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Free Speech

When Does Government "Fairly Represent" Public Interest Groups' Views, Thus Barring Them from Intervening?

An important and interesting question, arising here as to Title IX, free speech, and due process, but relevant more generally as well (and now pending before the Supreme Court).


As I like to say, the lawyer's true superpower is to turn every question into a question about procedure. But there's a good reason for that: Sound procedural rules are critical to a just and efficient decision on the substance. (Unsound procedural rules, of course, are also important, though in a bad way.)

One particularly important procedural rule has to do with when parties, including public interest groups, can intervene in a case—and, in particular, when they can intervene when a government party is saying "no need, we've got this" and the groups are saying "no you don't." This has come up most recently with the Foundation for Individual Rights in Education's attempt to make important constitutional arguments in a Title IX case, but the issue comes up more broadly. Here's how FIRE puts it in its cert. petition in FIRE v. Victim Rights Law Center, which the Court is scheduled to consider Friday:

Under Federal Rule of Civil Procedure 24(a)(2), an entity that seeks to intervene as of right must establish that none of the existing parties "adequately represent" its interests. In cases in which someone seeks to intervene on the side of a governmental entity, the First Circuit and several other courts of appeals apply a presumption that the government will adequately represent the proposed intervenor. The presumption can only be overcome by "a strong affirmative showing" that the government "is not fairly representing the applicants' interests."

In contrast, four Circuits do not apply a presumption in such cases. See, e.g., Crossroads Grassroots Pol'y Strategies v. FEC, 788 F.3d 312, 321 (D.C. Cir. 2015). Relying heavily on the presumption in the proceedings below, the First Circuit ruled that Petitioners could not intervene as of right to advance constitutional arguments in support of an important Department of Education rule on Title IX that none of the existing parties are willing to make.

The question presented is whether a movant who seeks to intervene as of right on the same side as a governmental litigant must overcome a presumption of adequate representation.

The [First Circuit's] presumption conflicts with Trbovich v. United Mine Workers of Am., 404 U.S. 528 (1972), which held that a movant who sought to intervene on the same side as a governmental litigant had only a "minimal burden" to establish inadequacy of representation. The presumption likewise lacks support in the text of Rule 24(a)(2), which employs conditional language suggesting that, where a movant is otherwise qualified to intervene, the question whether another party's representation is "adequate" should rarely tip the scales against intervention.

Finally, the presumption obscures the frequent disconnect between the broad public interests represented by a government agency in litigation defending a law or legislative rule and the narrower interests represented by private litigants who would be adversely affected by invalidating that law or rule. As a result of the presumption, parties who otherwise qualify to intervene are left out of cases that threaten to impair or impede their interests—even when they can show that the existing parties' interests are different than their own.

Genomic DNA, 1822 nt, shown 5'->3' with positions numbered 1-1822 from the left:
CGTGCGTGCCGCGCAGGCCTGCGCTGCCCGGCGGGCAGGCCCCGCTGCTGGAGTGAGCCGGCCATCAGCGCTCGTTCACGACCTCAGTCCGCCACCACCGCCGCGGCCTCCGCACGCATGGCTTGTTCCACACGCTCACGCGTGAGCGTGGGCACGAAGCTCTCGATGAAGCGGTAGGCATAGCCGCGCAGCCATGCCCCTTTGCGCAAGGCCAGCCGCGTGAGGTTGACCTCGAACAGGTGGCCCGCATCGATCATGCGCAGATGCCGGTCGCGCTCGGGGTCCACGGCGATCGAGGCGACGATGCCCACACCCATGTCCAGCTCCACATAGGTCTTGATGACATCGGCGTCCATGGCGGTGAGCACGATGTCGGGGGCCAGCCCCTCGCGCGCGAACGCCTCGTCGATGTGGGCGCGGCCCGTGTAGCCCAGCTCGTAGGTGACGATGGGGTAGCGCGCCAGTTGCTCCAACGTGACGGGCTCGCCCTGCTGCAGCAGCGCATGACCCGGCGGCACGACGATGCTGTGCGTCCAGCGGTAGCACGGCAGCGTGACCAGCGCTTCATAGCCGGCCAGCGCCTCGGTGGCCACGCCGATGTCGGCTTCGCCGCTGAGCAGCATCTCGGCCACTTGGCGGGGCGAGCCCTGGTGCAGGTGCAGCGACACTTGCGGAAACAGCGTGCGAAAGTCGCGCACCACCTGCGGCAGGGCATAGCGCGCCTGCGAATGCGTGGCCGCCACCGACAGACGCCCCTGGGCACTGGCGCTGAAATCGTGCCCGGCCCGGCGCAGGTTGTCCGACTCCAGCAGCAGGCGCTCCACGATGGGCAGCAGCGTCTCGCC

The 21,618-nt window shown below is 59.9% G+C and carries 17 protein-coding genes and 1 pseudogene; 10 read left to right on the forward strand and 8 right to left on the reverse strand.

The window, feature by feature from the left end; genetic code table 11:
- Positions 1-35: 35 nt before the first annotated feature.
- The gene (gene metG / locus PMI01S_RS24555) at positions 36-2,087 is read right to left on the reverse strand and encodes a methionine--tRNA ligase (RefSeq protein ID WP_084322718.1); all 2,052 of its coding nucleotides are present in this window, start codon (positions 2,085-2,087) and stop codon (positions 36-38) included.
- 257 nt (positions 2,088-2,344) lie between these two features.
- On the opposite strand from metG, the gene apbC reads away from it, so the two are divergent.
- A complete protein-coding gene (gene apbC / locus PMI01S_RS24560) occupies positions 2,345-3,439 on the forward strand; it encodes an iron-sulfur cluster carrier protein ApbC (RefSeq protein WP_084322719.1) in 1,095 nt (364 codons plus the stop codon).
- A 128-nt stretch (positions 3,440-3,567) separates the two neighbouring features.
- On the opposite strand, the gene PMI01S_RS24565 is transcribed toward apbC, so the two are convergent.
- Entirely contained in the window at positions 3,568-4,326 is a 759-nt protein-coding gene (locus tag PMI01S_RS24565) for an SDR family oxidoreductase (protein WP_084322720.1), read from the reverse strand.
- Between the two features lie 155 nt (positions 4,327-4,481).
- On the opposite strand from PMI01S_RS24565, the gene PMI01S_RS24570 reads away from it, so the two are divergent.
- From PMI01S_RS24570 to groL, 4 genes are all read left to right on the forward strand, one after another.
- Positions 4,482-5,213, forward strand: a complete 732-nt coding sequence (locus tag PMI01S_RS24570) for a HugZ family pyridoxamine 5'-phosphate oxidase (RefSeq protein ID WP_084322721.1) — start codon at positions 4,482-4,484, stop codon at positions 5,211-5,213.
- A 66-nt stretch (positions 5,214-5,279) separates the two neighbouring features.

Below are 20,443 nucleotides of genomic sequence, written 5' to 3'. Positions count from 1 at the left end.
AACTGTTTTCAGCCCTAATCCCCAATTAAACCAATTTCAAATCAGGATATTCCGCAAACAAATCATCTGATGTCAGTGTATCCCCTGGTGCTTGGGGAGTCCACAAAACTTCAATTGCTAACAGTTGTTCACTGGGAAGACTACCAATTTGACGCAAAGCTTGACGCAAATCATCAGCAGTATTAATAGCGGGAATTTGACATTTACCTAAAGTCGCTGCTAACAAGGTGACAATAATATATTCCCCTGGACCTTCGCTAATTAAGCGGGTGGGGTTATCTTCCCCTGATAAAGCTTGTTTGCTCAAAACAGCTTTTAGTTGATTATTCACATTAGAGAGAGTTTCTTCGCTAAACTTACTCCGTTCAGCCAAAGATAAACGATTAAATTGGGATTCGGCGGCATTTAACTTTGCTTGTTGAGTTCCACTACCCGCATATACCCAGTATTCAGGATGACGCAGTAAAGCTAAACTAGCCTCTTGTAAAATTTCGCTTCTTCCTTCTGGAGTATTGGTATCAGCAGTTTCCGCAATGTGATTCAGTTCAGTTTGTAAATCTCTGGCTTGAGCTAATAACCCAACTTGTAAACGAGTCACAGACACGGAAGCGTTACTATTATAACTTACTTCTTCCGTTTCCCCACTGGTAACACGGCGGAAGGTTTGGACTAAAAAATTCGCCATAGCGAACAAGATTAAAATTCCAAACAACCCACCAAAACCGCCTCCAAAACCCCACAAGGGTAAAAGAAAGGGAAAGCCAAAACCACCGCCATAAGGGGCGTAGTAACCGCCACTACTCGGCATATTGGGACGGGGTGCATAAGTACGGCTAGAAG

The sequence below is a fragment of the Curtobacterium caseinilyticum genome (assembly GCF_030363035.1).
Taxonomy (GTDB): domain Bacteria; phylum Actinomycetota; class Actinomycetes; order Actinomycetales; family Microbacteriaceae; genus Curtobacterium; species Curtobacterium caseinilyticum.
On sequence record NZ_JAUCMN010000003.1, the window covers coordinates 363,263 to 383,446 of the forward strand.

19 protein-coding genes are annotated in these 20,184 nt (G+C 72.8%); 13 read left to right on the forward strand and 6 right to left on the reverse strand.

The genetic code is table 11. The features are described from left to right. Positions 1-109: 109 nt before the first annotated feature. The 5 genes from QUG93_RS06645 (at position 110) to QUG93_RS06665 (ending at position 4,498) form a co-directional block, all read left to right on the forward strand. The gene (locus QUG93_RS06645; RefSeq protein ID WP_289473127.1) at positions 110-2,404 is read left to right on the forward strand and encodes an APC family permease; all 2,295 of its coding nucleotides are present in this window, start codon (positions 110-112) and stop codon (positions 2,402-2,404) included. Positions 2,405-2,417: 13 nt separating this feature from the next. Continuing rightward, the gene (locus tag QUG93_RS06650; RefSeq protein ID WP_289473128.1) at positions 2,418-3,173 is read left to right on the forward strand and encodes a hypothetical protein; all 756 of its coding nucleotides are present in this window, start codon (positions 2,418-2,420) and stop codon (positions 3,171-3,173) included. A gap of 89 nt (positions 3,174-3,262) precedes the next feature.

This case illustrates the particular importance of the circuit split over the application of Rule 24(a)(2). Petitioners are advocacy groups devoted to promoting free speech and due process on college campuses. They sought to intervene on the side of the Department to defend the culmination of a years-long rulemaking process—a key regulation mandating the most significant changes to administrative proceedings under Title IX in the history of that important statute.

Even though Petitioners represent comparatively narrow interests that are inconsistent with the broader interests of the Department, the First Circuit presumed the Department would adequately represent Petitioners and affirmed the denial of their motion to intervene. As a result, Petitioners were denied the ability to raise their proposed constitutional defenses of the Department's Title IX Rule despite the fact that the Department refuses to raise those defenses, which conflict with the Department's own interests in the litigation.

In contrast, in essentially identical litigation relying on essentially identical arguments in the United States District Court for the District of Columbia—where the presumption does not apply— Petitioners were allowed to permissively intervene alongside the Department. And Petitioners have a pending motion to intervene in another case challenging the Rule in the Northern District of California, which means that when all is said and done they will have been subjected to all three approaches that the courts of appeals take to adequacy of representation.

Petitioners are hardly alone. In the courts that apply the presumption, it often prevents similarly interested parties from participating in litigation over important issues and undercuts the general principle that intervention is favored. The Court should grant the writ in this case to provide much-needed guidance to the lower courts on a question that affects a wide variety of important cases.

Here's more on the substantive question involved, though part of it is itself a substantive question about procedure. (Sometimes it feels like it's procedure all the way down.)